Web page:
If the Sears Silvertone was the unofficial first guitar for
musicians, then Toughskins is the unofficial first pair of pants
for schoolchildren. Printed and online testimonials abound
from people whose first memory of their childhood is going to
the first day of school outfitted in Toughskins.
Sears touted the new line of Toughskins children's pants as
"The toughest of Sears tough jeans...lab tests prove
it!" Toughskins debuted as a new blend of materials,
including Dacron Type 59 polyester, DuPont 420 nylon, and
The "tri-blend" was a conscious effort on the part
of Sears to develop a brand of jeans that was exclusive to
Sears. In the 1960s, Sears' children's jeans were made of
the same material as that of its competitors. When market
research showed that durability was the most important feature
for parents buying children's jeans, then Sears' engineers
headed into the laboratory to develop a stronger material than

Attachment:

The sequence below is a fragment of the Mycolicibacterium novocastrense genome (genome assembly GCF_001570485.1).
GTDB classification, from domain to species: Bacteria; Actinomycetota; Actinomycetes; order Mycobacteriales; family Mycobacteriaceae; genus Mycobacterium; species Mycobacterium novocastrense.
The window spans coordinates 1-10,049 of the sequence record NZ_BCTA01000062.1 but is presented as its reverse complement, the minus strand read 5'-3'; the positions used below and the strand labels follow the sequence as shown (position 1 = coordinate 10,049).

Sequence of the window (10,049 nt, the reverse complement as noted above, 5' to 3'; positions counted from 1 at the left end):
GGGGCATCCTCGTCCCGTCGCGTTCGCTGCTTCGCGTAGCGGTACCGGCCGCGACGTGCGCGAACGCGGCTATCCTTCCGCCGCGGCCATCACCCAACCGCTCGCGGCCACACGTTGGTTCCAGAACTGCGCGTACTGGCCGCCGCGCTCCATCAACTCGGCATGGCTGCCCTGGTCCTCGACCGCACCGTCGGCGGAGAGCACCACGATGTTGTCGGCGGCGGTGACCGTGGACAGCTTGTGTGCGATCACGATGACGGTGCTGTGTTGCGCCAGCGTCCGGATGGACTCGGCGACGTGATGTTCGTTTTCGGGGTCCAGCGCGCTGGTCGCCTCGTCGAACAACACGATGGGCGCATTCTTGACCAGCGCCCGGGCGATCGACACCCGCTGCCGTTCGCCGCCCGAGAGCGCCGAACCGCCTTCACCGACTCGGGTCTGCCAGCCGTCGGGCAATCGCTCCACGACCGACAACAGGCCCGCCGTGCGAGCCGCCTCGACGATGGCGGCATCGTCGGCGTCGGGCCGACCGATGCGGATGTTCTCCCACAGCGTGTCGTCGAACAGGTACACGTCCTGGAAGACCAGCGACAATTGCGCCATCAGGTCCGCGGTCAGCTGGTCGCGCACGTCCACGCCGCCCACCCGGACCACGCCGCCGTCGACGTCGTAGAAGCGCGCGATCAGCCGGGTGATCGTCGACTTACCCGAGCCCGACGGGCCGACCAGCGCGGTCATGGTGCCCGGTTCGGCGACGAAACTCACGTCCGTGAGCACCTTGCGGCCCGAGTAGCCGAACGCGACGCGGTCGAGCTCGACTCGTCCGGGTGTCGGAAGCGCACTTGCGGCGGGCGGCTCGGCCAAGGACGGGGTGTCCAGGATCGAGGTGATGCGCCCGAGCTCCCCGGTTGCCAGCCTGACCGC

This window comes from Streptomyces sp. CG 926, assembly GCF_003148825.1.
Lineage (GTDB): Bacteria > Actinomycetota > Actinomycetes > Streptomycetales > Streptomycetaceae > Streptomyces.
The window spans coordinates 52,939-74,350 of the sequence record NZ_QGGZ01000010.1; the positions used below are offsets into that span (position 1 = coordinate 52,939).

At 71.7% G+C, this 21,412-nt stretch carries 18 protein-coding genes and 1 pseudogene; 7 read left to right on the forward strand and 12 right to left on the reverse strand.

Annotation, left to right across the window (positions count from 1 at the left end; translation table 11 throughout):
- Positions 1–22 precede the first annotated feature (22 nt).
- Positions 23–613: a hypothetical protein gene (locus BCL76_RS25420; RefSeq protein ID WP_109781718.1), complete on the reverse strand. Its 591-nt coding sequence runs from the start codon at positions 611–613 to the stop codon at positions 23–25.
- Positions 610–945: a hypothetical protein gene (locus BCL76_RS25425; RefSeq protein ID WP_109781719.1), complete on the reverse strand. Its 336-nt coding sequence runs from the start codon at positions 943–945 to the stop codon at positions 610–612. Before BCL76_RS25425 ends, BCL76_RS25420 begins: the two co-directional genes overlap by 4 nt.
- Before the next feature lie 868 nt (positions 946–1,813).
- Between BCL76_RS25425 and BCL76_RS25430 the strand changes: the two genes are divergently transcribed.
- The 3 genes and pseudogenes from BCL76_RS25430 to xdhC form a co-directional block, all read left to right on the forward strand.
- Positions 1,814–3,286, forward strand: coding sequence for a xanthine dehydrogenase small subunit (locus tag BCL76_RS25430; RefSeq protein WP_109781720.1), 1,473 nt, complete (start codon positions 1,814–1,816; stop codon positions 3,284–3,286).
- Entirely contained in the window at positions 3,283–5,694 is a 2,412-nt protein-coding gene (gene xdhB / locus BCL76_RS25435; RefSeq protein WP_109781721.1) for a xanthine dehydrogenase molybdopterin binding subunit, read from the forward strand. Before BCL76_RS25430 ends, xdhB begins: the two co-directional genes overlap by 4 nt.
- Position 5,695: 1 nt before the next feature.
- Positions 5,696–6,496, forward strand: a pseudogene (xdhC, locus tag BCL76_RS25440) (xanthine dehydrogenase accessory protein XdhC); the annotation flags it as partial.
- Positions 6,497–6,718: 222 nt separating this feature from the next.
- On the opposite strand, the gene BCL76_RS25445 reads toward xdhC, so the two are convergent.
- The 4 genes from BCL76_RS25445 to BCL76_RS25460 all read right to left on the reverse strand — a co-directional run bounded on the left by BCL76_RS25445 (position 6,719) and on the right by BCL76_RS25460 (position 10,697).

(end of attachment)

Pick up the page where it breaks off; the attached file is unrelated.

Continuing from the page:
either the 50-50 blend of cotton and polyester or 100-percent
composition of jeans most commonly found in stores at the time.
To demonstrate just how tough the new jeans were, Sears
launched a famous "Tough Jeans Territory" ad campaign
in 1974, in which Sears constructed a trampoline out of the
Toughskin material. Sears was so sure of the new line of
pants that they were sold with a guarantee that children would
grow out of their Toughskin jeans before the jeans wore out.
Toughskin jeans were marketed for both boys and girls,
ranging in age from toddlers to teenagers. Sears later
expanded the line of Toughskins jeans to include corduroy jeans,
denim jackets, and men's work clothes.
In the 1990s, a second generation of children wore Toughskins,
which were featured items in the new Kids & More departments
at Sears stores.